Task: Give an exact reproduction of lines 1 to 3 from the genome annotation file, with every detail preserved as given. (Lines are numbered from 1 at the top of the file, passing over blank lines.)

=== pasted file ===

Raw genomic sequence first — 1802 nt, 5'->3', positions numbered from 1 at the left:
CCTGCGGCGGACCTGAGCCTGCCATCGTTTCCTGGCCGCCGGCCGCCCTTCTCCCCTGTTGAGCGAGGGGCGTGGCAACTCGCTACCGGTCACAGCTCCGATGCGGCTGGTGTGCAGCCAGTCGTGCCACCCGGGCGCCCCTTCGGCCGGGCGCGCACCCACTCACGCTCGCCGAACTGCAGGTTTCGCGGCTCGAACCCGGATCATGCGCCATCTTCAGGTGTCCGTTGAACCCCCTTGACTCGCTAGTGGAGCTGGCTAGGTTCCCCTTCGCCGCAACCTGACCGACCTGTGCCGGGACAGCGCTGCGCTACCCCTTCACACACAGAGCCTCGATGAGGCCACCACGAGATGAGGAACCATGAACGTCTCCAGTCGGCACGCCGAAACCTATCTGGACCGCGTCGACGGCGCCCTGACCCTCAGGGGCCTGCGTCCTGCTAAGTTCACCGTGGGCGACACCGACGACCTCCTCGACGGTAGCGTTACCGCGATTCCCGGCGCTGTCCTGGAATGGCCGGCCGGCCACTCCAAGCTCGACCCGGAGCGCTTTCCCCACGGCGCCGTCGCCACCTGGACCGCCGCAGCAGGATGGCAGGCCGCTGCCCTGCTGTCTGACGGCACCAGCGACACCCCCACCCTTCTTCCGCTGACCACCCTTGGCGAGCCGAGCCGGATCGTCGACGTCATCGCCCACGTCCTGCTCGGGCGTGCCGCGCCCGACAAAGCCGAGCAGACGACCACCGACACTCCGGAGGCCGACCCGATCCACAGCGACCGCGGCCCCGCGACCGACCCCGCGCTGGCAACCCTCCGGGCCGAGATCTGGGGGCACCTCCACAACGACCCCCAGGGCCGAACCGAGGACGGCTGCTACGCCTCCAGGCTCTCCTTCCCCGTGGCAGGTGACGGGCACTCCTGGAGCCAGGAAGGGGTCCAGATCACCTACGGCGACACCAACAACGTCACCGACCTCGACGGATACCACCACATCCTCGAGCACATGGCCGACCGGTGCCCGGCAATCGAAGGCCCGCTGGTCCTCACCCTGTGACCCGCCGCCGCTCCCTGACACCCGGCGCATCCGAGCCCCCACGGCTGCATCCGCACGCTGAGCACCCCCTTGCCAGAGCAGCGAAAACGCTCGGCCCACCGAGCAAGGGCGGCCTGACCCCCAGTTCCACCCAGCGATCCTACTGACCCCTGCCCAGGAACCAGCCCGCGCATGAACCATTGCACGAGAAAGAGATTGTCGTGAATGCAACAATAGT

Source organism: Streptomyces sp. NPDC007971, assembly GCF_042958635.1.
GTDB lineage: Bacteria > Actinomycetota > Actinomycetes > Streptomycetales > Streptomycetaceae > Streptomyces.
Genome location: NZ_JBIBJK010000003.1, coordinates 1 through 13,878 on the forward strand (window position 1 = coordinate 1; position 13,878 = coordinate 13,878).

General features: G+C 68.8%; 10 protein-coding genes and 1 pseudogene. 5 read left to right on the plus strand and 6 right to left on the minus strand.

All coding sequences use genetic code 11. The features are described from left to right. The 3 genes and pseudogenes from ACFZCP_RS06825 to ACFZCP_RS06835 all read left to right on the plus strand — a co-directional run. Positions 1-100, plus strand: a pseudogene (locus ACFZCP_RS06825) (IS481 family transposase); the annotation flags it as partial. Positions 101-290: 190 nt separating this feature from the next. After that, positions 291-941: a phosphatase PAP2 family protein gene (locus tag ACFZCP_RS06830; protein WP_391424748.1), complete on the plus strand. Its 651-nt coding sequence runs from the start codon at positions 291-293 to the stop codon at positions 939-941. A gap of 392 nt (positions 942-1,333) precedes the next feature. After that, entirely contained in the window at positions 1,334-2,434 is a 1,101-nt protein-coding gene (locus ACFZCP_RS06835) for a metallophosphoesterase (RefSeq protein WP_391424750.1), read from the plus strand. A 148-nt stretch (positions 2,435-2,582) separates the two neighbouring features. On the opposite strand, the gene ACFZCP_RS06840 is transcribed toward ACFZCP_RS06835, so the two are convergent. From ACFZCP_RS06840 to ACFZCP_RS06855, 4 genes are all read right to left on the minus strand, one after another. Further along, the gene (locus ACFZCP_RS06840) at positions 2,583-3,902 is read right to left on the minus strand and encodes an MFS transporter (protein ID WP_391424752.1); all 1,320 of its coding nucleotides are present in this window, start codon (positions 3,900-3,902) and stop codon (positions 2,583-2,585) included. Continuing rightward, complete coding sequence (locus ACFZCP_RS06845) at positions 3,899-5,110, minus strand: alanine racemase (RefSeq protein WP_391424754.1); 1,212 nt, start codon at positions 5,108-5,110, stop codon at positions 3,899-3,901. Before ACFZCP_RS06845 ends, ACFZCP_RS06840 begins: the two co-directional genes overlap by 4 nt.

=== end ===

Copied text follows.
Raw genomic sequence first — 1802 nt, 5'->3', positions numbered from 1 at the left:
CCTGCGGCGGACCTGAGCCTGCCATCGTTTCCTGGCCGCCGGCCGCCCTTCTCCCCTGTTGAGCGAGGGGCGTGGCAACTCGCTACCGGTCACAGCTCCGATGCGGCTGGTGTGCAGCCAGTCGTGCCACCCGGGCGCCCCTTCGGCCGGGCGCGCACCCACTCACGCTCGCCGAACTGCAGGTTTCGCGGCTCGAACCCGGATCATGCGCCATCTTCAGGTGTCCGTTGAACCCCCTTGACTCGCTAGTGGAGCTGGCTAGGTTCCCCTTCGCCGCAACCTGACCGACCTGTGCCGGGACAGCGCTGCGCTACCCCTTCACACACAGAGCCTCGATGAGGCCACCACGAGATGAGGAACCATGAACGTCTCCAGTCGGCACGCCGAAACCTATCTGGACCGCGTCGACGGCGCCCTGACCCTCAGGGGCCTGCGTCCTGCTAAGTTCACCGTGGGCGACACCGACGACCTCCTCGACGGTAGCGTTACCGCGATTCCCGGCGCTGTCCTGGAATGGCCGGCCGGCCACTCCAAGCTCGACCCGGAGCGCTTTCCCCACGGCGCCGTCGCCACCTGGACCGCCGCAGCAGGATGGCAGGCCGCTGCCCTGCTGTCTGACGGCACCAGCGACACCCCCACCCTTCTTCCGCTGACCACCCTTGGCGAGCCGAGCCGGATCGTCGACGTCATCGCCCACGTCCTGCTCGGGCGTGCCGCGCCCGACAAAGCCGAGCAGACGACCACCGACACTCCGGAGGCCGACCCGATCCACAGCGACCGCGGCCCCGCGACCGACCCCGCGCTGGCAACCCTCCGGGCCGAGATCTGGGGGCACCTCCACAACGACCCCCAGGGCCGAACCGAGGACGGCTGCTACGCCTCCAGGCTCTCCTTCCCCGTGGCAGGTGACGGGCACTCCTGGAGCCAGGAAGGGGTCCAGATCACCTACGGCGACACCAACAACGTCACCGACCTCGACGGATACCACCACATCCTCGAGCACATGGCCGACCGGTGCCCGGCAATCGAAGGCCCGCTGGTCCTCACCCTGTGACCCGCCGCCGCTCCCTGACACCCGGCGCATCCGAGCCCCCACGGCTGCATCCGCACGCTGAGCACCCCCTTGCCAGAGCAGCGAAAACGCTCGGCCCACCGAGCAAGGGCGGCCTGACCCCCAGTTCCACCCAGCGATCCTACTGACCCCTGCCCAGGAACCAGCCCGCGCATGAACCATTGCACGAGAAAGAGATTGTCGTGAATGCAACAATAGT

Source organism: Streptomyces sp. NPDC007971, assembly GCF_042958635.1.